Dough is commission-free with no minimums and no fees, but Dough doesn’t provide any market research from firms like Morningstar or Zack’s. Instead, you’ll get news updates on your watched stocks from free sites like Yahoo Finance, Business Insider, MarketWatch, The Street and Benzinga. You can also view a snapshot of a stock’s stats on each equity page. It’ll show numbers like average volume, market cap, dividend yield, beta and 52-week highs and lows.
The Report Card lists the following information about each tradable stock on Dough:
- Ratings: Buy, sell and hold recommendations from the analysts covering the stock
- Earnings: Reported and expected earnings from each of the previous 3 quarters, plus a projection for next quarter.
- Net income: Can be viewed as quarterly and annually going back 4 years
- Revenue: Like net income, can be viewed quarterly and annually
- Debt/cash: Show how much debt and cash the company has on hand with data going back 4 years.
Dough does have some nifty features for its clients, despite its professional research options. The 3Cap is a 3-minute review of the market’s biggest stories and headlines. You’ll get actionable information with no market jargon or sell-side sales pitches. Dough is also launching its Social Currency podcast with Chief Financial Strategist Ryan Grace and Dough’s own CEO, Victor Jones, 2 guys who can talk about markets in a conversational tone without leaving meat on the bone.
You don’t need to be an account holder to view the 3Cap, either. Simply head over to Dough’s YouTube channel and view the videos listed there to find out what the company is all about.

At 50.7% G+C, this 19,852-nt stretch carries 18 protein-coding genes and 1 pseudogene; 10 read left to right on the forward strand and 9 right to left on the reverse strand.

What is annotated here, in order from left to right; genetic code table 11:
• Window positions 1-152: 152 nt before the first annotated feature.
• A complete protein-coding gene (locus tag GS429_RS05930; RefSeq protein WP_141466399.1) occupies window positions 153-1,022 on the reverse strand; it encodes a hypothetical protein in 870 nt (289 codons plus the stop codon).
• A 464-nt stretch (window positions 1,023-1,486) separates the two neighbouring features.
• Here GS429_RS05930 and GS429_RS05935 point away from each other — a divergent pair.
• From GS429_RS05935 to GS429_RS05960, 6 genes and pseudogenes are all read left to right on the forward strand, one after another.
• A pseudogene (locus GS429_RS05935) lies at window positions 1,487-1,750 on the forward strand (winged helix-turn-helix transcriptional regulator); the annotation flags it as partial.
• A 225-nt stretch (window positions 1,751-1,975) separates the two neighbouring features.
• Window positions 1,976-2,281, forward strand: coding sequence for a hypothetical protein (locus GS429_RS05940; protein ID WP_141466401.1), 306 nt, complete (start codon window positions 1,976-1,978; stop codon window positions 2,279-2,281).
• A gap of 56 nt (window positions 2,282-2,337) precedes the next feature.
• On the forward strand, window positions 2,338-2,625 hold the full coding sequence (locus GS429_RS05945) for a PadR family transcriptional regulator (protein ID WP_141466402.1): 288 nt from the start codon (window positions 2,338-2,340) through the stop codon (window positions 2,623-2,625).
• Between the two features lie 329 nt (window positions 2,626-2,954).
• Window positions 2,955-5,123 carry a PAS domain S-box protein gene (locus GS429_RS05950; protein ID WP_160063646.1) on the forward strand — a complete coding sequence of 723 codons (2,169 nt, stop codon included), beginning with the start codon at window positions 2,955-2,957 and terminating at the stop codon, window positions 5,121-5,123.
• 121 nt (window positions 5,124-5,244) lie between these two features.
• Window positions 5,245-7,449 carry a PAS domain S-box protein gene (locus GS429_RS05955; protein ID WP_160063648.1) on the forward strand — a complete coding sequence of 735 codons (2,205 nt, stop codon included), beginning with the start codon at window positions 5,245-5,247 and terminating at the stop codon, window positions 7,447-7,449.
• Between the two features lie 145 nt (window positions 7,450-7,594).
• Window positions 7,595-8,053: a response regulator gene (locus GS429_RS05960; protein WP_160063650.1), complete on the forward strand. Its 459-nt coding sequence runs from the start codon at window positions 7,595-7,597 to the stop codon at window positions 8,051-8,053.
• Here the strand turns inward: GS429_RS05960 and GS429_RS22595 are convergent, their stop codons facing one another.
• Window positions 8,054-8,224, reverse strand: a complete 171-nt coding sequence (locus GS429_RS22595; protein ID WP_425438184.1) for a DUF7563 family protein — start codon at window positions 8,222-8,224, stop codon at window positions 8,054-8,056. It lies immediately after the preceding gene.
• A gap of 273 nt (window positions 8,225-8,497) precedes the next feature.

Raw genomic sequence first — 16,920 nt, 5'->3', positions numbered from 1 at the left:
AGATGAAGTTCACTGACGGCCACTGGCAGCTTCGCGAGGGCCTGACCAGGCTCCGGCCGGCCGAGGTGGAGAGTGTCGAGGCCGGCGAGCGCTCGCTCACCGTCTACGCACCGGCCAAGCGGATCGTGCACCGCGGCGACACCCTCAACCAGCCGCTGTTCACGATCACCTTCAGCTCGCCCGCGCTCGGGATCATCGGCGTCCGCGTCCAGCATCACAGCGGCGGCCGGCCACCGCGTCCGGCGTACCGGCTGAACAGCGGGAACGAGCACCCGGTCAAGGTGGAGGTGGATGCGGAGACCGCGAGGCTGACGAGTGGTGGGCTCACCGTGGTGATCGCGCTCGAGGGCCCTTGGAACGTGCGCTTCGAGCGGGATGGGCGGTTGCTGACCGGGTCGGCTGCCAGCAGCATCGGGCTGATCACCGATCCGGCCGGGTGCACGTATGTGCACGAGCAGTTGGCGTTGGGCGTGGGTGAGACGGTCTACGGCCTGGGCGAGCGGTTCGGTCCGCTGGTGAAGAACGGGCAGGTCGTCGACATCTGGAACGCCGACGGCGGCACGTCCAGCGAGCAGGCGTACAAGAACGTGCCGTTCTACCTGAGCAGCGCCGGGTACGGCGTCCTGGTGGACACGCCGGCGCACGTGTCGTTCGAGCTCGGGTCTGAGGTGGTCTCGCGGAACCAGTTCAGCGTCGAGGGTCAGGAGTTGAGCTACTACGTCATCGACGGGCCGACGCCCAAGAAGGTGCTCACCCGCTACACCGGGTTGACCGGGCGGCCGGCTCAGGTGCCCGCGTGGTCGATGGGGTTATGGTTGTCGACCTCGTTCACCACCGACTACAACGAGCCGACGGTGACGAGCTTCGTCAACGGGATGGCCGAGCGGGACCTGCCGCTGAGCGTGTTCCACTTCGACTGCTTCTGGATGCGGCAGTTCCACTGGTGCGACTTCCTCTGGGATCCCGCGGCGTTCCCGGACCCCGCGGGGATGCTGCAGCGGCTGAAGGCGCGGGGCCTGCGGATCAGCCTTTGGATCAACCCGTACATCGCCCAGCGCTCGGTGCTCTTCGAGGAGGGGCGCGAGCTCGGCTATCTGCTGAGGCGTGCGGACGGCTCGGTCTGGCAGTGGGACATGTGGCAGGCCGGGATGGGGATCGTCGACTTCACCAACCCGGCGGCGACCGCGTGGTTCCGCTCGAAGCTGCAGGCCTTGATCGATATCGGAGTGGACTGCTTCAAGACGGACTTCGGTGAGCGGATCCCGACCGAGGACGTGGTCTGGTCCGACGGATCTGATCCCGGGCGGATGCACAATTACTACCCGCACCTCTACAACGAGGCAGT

Can’t beat free, right? The commission arms race is well underway in the financial world and many legacy brokers have begun to reduce sales commissions to $0.
At Dough, you’ll never pay commission on any trade you make. If you buy a stock or ETF today and sell the same equity tomorrow, you won’t be charged a penny in commission. Brokerage accounts have no minimum funding thresholds to meet, either. Of course, the platform isn’t completely without fees.
Paper confirmations and statements cost $5 and $10 a pop respectively and you’ll still pay the bid/ask spread on any equity trade. Money transfer fees apply, too. Wire transfers are each, as are returned ACH, check or wire transfers. Overnight check delivery is $50 and outgoing account transfers are $75. Also, real-time streaming quotes are only available to unfunded accounts for the first 15 days.
Dough LLC is registered with both the U.S. Securities and Exchange Commission (SEC) and the Financial Institution Regulatory Authority (FINRA) and licensed or trading in all 50 states, plus Washington, D.C., the U.S. Virgin Islands and Puerto Rico. Dough LLC is also a member of the Securities Investor Protection Corporation (SIPC). Customer accounts are insured up to $500,000.
Dough uses the most sophisticated protection available today. Customer data is always secured by 256-bit encryption systems and your account will automatically log off after a period of inactivity.
Dough understands your needs and offers a live chat feature. This isn’t a bot-operated chat simulation — a live person at the other end of the connection answers your personal questions. The chat feature is available Monday through Friday from 7:30 a.m. to 5 p.m. CST.